The latest VFX-driven sci-fi short to capture the imaginations of film investment players, The Gate is an accomplished sci-fi horror film that has been compared to Vincenzo Natali’s Splice. The comparison applies to the similarity in plots—both shorts deal with monstrous human mutation—but the comparison applies further in style and tone. Westrup displays some serious chops in developing an atmospheric short that, while heavily utilizing CG creature animation, is not defined by its VFX. This makes it something of an anomaly within the recent trend of sci-fi shorts that have been picked up for feature development.
Deadline has the scoop on that front, as the short has been added to the slate at Wayfare Entertainment, a relatively new company that nonetheless has been making waves, recently closing a deal to adapt Neil Gaiman’s celebrated children’s work The Graveyard Book through Disney. A smaller company with a limited lineup of properties, Wayfare on paper seems like a good fit, the hope being that The Gate will be a priority for them, and not get bogged down in the kind of developmental hell that has plagued some short-to-feature filmmakers.
Interestingly, Westrup and team have bucked recent trends by going through industry to create buzz for the film, instead of shooting for viral success. An accomplished commercial director with Joyrider Films, Westrup and producer, Spencer Friend, announced the film to the world through a limited online launch 6 months ago, via an exclusive with the sci-fi site QuietEarth. They took it down shortly thereafter though, opting instead to go the festival route, where I heard very little buzz about it subsequently. Something was being accomplished however, with the feature development deal being announced late last week. In a backwards process to many short filmmakers, the film’s team is now pursuing viral success, hoping that its industry success will vouch for it.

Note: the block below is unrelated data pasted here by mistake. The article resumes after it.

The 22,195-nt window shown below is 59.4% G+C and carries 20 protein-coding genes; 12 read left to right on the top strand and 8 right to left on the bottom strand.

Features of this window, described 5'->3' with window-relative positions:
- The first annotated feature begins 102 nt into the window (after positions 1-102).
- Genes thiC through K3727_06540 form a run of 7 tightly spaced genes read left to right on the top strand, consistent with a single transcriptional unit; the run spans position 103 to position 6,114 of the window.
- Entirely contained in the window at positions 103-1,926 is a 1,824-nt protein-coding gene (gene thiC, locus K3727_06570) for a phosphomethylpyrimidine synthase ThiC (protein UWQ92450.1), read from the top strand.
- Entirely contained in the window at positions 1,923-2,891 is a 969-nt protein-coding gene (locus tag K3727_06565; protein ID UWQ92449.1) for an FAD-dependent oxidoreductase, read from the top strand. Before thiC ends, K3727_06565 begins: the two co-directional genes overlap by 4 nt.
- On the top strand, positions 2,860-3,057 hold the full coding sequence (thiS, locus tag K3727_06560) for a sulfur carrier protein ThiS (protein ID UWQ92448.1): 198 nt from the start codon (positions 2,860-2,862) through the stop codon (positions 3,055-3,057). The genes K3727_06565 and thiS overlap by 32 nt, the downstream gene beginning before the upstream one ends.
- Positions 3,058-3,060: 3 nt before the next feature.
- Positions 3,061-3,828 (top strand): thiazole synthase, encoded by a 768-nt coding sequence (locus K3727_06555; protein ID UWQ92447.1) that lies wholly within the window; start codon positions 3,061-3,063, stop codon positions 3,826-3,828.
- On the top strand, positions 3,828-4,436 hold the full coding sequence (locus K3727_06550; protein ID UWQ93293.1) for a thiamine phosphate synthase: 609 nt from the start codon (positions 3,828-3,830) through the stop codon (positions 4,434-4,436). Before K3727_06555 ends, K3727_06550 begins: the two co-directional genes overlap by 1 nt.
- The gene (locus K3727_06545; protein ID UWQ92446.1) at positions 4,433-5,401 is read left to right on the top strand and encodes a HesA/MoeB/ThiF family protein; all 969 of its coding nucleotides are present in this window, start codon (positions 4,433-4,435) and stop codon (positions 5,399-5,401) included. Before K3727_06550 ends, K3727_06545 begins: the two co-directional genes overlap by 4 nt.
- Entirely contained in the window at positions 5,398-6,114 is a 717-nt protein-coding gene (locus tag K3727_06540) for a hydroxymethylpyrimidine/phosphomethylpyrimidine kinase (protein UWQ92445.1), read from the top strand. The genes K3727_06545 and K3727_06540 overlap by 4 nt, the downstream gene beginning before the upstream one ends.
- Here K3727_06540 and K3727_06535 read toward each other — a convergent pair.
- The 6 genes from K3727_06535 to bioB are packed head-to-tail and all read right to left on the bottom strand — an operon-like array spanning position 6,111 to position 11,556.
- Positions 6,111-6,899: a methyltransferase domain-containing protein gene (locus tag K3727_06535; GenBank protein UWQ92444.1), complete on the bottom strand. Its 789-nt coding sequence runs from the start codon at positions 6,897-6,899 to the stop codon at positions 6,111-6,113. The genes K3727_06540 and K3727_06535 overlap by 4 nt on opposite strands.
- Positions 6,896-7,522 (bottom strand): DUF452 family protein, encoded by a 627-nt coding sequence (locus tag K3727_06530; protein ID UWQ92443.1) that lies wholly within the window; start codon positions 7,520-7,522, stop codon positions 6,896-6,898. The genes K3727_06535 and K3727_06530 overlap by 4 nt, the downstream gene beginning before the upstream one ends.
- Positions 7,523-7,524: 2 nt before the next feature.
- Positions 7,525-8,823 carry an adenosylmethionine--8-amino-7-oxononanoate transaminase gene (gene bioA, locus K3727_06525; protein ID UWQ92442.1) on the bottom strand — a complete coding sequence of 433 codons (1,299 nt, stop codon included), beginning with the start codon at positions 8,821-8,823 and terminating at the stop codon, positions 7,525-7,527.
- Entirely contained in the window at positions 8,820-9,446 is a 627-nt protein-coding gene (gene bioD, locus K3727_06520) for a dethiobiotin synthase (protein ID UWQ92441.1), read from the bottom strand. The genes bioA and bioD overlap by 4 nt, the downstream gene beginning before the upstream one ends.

And I think it should. While not a perfect short—exposition, delivered via report to concerned officials, is a bit clumsy, and the PSA-style ending is annoying—the whole of the film is as strong in its storytelling execution as it is in visual execution. What do you think?